“Hello? Are you looking for our blades? We only have ingots for sale.”

Nawal called out, too tired to pretend to be happy to see the visitor. To her surprise she saw a pale-skinned foreigner enter the tent. His skin was far too pale for the hot sun and he jumped at being addressed.

“Ingots? Sorry I’m—a bit lost. You don’t sell swords? I’ll be going.”

He backed up towards the entrance and Nawal’s pride flared.

“We used to sell swords. The finest blades you will ever see, my word on it! Don’t back away, you milk-skinned fool, you! Come and see true metal, if only once in your lifetime!”

Her words made the young man stop. He approached the table and gasped as he saw the Naq-Alrama steel.

“That’s…is that magic metal? Some kind of special metal?”

Proudly, despairingly, Nawal nodded.

“It is Naq-Alrama steel.”

She looked at the young man’s blank face and scowled.

Naq-Alrama steel! Have you never heard of it?”

He hadn’t. She grumbled under her breath.

“Ignorant foreigners. Listen well. This steel is magic, forged of the sands, refined through heat and kept from any—any sunlight! Such is the nature of the metal that it can endure any pressure when quenched in sun-filled waters. It will hold enchantments with ease and the blade itself cuts through magic like water. If there was ever a blade for one who seeks to do battle against [Mages], this is it! You could make a blade worthy of a [King] out of these ingots which we will sell for handfuls of gold!”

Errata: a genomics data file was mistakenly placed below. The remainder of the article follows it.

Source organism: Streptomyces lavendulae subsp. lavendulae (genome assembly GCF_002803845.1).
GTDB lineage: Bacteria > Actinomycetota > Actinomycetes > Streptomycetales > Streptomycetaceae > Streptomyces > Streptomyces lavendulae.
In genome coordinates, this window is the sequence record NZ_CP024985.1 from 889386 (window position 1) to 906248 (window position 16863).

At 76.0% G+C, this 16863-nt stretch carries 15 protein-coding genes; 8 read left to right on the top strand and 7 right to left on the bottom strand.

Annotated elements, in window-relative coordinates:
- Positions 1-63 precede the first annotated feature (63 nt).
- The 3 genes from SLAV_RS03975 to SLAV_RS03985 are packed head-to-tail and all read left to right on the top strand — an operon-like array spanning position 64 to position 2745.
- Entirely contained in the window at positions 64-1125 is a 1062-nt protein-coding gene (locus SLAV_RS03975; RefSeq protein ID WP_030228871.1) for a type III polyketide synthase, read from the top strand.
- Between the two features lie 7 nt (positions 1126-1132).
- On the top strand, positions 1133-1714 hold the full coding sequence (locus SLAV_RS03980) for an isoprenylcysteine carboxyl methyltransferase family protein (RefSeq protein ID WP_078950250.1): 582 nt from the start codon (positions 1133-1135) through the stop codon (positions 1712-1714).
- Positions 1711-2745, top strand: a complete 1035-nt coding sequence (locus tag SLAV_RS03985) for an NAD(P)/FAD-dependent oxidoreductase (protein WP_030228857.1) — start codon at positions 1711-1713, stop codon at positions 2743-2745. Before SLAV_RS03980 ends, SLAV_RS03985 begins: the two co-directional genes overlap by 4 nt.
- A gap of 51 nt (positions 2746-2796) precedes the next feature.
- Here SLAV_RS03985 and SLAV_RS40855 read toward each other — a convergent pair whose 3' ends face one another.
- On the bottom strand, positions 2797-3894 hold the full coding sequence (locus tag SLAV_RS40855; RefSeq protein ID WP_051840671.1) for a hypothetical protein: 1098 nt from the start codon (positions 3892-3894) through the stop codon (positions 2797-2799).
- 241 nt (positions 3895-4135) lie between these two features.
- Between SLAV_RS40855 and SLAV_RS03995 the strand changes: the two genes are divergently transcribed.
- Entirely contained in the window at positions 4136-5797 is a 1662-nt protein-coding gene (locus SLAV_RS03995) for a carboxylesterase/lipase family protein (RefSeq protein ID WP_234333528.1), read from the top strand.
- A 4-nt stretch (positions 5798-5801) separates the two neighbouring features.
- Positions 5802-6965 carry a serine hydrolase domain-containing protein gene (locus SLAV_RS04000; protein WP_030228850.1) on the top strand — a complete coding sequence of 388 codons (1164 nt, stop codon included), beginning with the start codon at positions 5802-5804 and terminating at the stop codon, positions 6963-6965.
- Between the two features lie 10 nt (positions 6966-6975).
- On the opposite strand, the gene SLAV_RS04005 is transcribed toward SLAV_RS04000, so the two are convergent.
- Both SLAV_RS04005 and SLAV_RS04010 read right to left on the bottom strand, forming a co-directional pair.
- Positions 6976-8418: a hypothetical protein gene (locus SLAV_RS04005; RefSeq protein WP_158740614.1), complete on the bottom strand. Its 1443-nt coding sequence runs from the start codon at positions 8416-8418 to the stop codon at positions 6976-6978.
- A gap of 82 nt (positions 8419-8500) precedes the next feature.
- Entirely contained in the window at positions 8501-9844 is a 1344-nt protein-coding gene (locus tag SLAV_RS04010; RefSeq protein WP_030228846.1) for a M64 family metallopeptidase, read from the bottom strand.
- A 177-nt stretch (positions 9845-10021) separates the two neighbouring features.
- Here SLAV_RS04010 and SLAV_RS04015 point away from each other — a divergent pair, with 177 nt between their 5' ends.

She raised a fist and nearly struck the metal, but held back, knowing the blow would only freeze her skin to the ice-cold ingots. The young foreigner looked impressed, which warmed her heart slightly.

“That’s incredible. If you’re selling them so cheaply, why not have someone make a sword out of—”

“We used to do that, you idiot, you!”

She shouted at him and the young man flinched. One of the [Caravan Guards], Hesseif, poked his head in and Nawal gestured to him that it was fine. He gave her a nod and resumed watching for thieves. Nawal sighed as she looked at the young man.

“We had a [Blacksmith] of renown who shaped the blades. He created less than ten per year, but they earned enough for our clan to thrive! But he died—his heart gave out last year.”

“Oh, I’m sorry. But can’t you get someone else to—”

“No. The techniques are too hard to learn overnight! It takes years of practice and of all whom my father taught, only I learned enough to shape the metal.”

The young woman laughed at the young man’s confusion.

“But if you can do it, can’t—”

“Who would use a blade forged by a woman?

Who indeed? Women could be warriors, but they weren’t capable of making steel, that was a fact. It was a truth among Nawal’s people that women were impure—the metal grew to develop defects if they shaped it. Her father had broken with tradition because he needed a helper, but he had forbidden her from entering the forge whenever her blood flowed throughout the month and of course Nawal was forbidden from shaping any blade herself.

She could make armor so long as no one knew who had done most of the forging and goods like nails and so on, but never blades. So her father had said while she hammered in the forge and he claimed to have made each blade himself with her ‘help’. He had given her a chance, but he was dead and no one else would touch a blade she made, however keen.

The young man didn’t seem to understand that. He was a foreigner and wrinkled his brow. Was he a [Mage]? He was certainly no warrior of the sands, accustomed to blood and glory.